There are tons of great choices for a Swiss automatic mechanical watch short needing to compromise (expensive but not a real Rolex) with a Tudor, like Tissot and Hamilton:

      http://www.swatchgroup.com/en/brands_and_companies/watches_and_jewelry

    • 0 avatar

      First it was the Omega boutique, now Rolex has their own and even Corum opened one up. Do you live around there? I have a lot of family in the area.

      • 0 avatar

        I live in West Palm Beach, but Miami has a vibrant creative arts scene that I really enjoy participating in.

        Did you know that Aventura Mall actually has slightly higher retail sales than the entire City of Detroit? That’s right, one mall.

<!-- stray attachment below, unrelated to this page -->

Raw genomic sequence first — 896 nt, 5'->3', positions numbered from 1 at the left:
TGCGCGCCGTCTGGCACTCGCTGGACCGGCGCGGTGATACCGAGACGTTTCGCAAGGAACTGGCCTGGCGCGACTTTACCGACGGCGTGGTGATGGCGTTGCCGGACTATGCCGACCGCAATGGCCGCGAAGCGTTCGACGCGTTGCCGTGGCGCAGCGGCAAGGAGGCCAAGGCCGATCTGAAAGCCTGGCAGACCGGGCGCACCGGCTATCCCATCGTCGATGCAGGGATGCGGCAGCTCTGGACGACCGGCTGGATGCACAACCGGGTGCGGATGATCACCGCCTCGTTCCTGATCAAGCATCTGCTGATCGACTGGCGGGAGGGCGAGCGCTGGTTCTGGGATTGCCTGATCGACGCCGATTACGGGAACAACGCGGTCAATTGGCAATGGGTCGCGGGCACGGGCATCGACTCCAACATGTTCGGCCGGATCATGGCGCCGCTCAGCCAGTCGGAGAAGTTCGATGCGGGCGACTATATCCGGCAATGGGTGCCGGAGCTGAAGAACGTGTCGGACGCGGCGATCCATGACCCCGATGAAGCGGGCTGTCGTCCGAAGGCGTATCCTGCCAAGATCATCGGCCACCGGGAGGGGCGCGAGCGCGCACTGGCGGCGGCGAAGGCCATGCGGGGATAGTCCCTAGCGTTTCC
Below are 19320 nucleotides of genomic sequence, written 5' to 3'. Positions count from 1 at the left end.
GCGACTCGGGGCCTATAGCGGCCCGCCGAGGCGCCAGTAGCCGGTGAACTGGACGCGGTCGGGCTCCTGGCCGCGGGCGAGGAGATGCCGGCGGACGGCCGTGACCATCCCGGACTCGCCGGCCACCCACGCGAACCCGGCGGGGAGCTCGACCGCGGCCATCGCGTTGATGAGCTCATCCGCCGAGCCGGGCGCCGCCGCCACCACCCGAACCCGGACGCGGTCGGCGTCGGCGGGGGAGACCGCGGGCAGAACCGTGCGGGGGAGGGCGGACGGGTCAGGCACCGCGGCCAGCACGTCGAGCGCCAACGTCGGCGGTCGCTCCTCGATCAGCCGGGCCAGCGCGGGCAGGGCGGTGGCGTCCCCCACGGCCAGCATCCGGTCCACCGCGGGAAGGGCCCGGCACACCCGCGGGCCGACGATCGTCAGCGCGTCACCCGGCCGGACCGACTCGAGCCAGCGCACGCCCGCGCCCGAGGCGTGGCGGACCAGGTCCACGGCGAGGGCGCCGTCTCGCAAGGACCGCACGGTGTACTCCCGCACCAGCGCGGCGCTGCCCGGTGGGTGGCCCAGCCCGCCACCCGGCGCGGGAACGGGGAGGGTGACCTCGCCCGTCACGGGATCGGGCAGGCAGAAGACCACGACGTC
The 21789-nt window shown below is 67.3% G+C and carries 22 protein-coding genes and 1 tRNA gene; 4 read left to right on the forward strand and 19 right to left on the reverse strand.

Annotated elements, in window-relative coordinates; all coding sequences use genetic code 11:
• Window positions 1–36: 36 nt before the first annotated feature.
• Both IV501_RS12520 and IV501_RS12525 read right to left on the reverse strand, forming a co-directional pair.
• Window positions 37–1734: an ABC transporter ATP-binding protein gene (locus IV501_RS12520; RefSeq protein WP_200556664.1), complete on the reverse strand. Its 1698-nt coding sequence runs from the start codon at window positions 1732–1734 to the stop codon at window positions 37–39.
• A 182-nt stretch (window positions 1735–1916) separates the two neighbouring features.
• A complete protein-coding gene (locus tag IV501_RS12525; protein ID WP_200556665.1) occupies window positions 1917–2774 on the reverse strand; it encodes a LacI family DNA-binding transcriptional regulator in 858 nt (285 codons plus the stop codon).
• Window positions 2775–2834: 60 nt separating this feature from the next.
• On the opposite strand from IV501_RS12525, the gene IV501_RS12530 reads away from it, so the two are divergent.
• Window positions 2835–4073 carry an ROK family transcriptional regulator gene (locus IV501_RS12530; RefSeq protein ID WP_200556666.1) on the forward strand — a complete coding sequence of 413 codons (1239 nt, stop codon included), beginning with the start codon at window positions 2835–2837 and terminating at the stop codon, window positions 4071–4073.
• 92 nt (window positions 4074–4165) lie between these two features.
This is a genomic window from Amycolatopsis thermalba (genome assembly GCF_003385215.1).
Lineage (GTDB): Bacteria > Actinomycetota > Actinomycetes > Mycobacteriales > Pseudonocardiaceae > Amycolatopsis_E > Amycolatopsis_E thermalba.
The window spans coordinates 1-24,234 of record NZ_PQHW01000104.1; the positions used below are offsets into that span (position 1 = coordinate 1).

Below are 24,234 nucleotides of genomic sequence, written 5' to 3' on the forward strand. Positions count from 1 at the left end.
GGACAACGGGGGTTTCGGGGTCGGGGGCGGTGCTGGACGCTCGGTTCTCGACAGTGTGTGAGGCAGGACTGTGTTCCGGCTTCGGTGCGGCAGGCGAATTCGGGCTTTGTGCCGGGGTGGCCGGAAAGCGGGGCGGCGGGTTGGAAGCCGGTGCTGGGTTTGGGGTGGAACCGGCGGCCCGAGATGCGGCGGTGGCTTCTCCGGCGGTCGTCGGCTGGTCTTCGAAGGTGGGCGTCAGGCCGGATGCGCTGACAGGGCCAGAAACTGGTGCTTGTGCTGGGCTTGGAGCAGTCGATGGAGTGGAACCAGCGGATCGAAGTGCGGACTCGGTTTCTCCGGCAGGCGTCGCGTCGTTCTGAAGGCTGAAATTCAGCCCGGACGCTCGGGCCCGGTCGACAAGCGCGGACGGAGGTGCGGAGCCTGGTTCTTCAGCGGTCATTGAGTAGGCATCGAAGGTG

There is, however, a tragic lack of $100 houses in Miami. Actually, Miami has essentially nothing in the way of affordable housing at all. Even the lousy parts are pricey.

        D

  • avatar
    CliffG

    I don’t think I could wear a Shinola, because of the old phrase (probably military and probably related to their shoe shine days) regarding “s**t and shinola”. Every time I looked at it I would think ” hmm, s**t and shinola”. Luckily for them the old guys like me who remember that are fading into the distance…

    • 0 avatar

      The actual phrase is an insult, as in “he doesn’t know sh!t from Shinola”. The brand was never associated with fecal material, rather the brand name was used to mock people who couldn’t tell sh!t from shoe polish (and I’d bet that before the Shinola brand was originated, people would say that as well – it’s just as alliterative).

      • 0 avatar
        cwallace

        Thank you, I was afraid I was the only person who immediately thinks of that with every mention of Shinola. That was a favorite phrase of my Michigan-native grandfather.

        • 0 avatar
          TonyJZX